Sebelius says health reform will aid rural America
Two-thirds of the Americans who are underserved by the nation's health care system are in rural America and would benefit from changes proposed in reform proposals now before Congress, Secretary Kathleen Sebelius of the Department of Health and H...
Two-thirds of the Americans who are underserved by the nation's health care system are in rural America and would benefit from changes proposed in reform proposals now before Congress, Secretary Kathleen Sebelius of the Department of Health and Human Services said Tuesday.
In a telephone conference call with reporters from rural parts of the country in which she outlined a new report on the status of health care in rural America, Sebelius said that health insurance reform -- including the provision of a public option or other alternative to private insurance -- would provide individuals, farmers and small businesses with more choices and better coverage.
"The system we have really isn't working for the 50 million" Americans who live in rural areas, she said.
"A lot of them are self-employed or work for family businesses, including family farms," Sebelius said, and are disadvantaged by "not many choices and extremely high prices and rules that don't protect consumers."
Two-thirds of the nation's underserved health care consumers are in rural areas, she said, and are more likely than urban dwellers to face transportation issues and miss critical preventive care, such as pap smears and cancer screenings.
Sen. Kay Hagan, D-N.C., who participated in the conference call, said that rural areas in her state and around the country face higher rates of chronic diseases, including diabetes, arthritis and heart disease.
"We need to be doing something about these statistics," she said.
Reform will provide grants and credits "to be sure we have more health care providers ... in these underserved areas" and "allow rural small businesses to have affordable insurance for their employees," the secretary said.
Asked about the controversial public option, which would establish a government-run insurance option to compete with private insurance, Hagan said she supports "a backstop option for people who don't have employer-sponsored insurance" and she "will be looking very closely" at that part of the reform bill.
Sebelius noted that Senate Majority Leader Harry Reid announced Monday that he will include a version of public option in the bill he brings to the floor and that four of the five congressional committees that tackled health insurance reform included an "alternative to the private insurance market to make sure choices" are available. In the fifth panel, the Senate Finance Committee, Sen. Kent Conrad, D-N.D., was among moderate Democrats who developed an alternative based on cooperatives.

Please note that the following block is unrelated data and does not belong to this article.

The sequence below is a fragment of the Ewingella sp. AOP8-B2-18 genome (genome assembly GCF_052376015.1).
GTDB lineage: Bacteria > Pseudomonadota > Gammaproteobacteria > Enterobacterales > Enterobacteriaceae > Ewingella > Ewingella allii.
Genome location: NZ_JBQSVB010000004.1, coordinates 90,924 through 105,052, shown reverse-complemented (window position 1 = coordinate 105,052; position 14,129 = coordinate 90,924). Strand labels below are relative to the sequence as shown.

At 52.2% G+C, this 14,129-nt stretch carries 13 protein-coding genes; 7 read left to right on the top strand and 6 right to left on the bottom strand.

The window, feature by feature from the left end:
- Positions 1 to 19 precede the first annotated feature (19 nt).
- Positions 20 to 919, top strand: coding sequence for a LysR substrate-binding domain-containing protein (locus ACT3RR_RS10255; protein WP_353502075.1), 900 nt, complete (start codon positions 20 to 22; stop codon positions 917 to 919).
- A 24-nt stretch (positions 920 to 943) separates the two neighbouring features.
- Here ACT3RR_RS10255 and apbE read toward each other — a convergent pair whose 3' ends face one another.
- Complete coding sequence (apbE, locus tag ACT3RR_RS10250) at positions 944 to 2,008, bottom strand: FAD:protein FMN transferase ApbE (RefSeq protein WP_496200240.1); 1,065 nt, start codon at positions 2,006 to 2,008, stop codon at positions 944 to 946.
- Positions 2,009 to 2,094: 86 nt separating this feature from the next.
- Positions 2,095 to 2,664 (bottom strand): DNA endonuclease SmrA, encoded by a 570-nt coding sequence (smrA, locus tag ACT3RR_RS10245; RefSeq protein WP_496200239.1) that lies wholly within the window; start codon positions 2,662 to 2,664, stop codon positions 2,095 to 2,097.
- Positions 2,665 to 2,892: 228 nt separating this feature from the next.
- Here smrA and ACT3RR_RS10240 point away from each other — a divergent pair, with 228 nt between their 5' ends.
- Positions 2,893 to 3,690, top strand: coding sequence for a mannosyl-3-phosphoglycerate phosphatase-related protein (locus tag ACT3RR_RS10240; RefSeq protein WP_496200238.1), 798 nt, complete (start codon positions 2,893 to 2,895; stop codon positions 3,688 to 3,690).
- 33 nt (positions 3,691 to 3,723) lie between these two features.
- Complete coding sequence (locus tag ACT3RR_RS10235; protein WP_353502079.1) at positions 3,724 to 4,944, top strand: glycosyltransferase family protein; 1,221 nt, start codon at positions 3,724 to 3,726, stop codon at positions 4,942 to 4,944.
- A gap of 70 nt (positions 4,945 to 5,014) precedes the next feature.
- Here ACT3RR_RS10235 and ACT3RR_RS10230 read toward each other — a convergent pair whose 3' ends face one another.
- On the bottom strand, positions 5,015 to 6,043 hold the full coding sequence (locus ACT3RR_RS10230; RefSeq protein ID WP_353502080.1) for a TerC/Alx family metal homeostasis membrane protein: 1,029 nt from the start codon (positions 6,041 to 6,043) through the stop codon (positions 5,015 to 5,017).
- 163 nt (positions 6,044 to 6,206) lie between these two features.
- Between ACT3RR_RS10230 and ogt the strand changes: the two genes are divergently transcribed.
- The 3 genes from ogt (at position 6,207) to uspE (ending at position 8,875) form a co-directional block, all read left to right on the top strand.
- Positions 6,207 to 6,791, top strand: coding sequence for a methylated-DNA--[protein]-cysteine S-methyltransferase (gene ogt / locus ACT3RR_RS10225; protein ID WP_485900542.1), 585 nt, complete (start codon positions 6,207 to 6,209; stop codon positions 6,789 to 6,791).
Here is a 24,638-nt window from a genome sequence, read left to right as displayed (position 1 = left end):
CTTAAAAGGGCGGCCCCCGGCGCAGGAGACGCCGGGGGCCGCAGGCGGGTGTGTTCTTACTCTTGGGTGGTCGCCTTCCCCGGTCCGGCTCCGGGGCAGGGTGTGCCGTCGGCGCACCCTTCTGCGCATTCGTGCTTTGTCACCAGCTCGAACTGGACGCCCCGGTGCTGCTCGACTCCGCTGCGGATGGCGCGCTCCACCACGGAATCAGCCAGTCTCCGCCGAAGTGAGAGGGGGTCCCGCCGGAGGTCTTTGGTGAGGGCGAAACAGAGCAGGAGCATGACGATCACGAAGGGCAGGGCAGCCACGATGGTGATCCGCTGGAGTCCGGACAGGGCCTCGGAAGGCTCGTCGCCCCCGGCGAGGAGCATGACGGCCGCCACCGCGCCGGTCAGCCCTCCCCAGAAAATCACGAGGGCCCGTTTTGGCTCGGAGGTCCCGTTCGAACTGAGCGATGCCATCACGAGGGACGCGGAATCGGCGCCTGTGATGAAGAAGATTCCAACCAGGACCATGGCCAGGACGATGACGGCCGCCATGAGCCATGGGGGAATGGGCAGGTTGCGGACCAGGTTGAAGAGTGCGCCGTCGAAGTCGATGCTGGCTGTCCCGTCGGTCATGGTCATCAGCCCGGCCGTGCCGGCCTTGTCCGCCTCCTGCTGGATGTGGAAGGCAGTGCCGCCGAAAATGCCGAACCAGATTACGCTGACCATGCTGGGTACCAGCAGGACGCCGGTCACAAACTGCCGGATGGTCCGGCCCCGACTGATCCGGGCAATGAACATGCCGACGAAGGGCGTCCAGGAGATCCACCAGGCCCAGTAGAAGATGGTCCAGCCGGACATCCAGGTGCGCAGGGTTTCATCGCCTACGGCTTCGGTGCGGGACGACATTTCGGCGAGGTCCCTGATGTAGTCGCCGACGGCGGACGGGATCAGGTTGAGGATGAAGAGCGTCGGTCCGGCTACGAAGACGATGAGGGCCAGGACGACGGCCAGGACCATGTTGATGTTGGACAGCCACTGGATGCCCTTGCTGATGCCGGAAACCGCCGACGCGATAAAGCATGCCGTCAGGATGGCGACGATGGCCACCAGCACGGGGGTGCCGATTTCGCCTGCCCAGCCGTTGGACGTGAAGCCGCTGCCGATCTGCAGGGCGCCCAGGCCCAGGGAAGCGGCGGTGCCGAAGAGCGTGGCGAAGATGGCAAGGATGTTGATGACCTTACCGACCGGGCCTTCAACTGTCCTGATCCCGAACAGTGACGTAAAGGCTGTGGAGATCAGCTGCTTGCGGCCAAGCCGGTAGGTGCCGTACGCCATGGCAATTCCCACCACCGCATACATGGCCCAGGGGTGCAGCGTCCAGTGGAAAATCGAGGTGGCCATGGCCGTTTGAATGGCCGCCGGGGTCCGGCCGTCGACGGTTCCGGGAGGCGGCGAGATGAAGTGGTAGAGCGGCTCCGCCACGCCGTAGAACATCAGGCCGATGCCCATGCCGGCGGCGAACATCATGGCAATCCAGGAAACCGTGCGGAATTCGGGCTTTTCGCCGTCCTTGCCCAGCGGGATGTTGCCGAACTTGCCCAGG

"The biggest winners (if reform legislation includes a competitive alternative) are likely to be those in rural America," Sebelius said, noting that in her home state of Kansas, "one company controls two-thirds of the marketplace, including most of rural Kansas."
Sebelius did not address how reported changes to a public option feature in the Senate bill -- including a provision that would allow individual states to opt out of public option -- might affect its chances of gaining the needed 60 votes or how it might play in rural states.
The new report states that "millions of rural Americans have limited access to a primary health care provider," and "with the recent economic downturn, there is potential for an increase in many of these health and access disparities that are already a problem in rural communities."
Rural Americans "pay for nearly half of their health care costs out of their own pocket," according to the report, and one farmer in five is in medical debt.
"There were only 55 primary care physicians per 100,000 residents in rural areas in 2005, compared with 72 per 100,000 in urban areas. The rate decreases to 36 per 100,000 in isolated, small rural areas. There are nursing shortages as well, with less than half as many nurses per capita in isolated rural sareas than in urban areas."
The full report is at www.healthreform.gov/reports/ruralamerica/index.html
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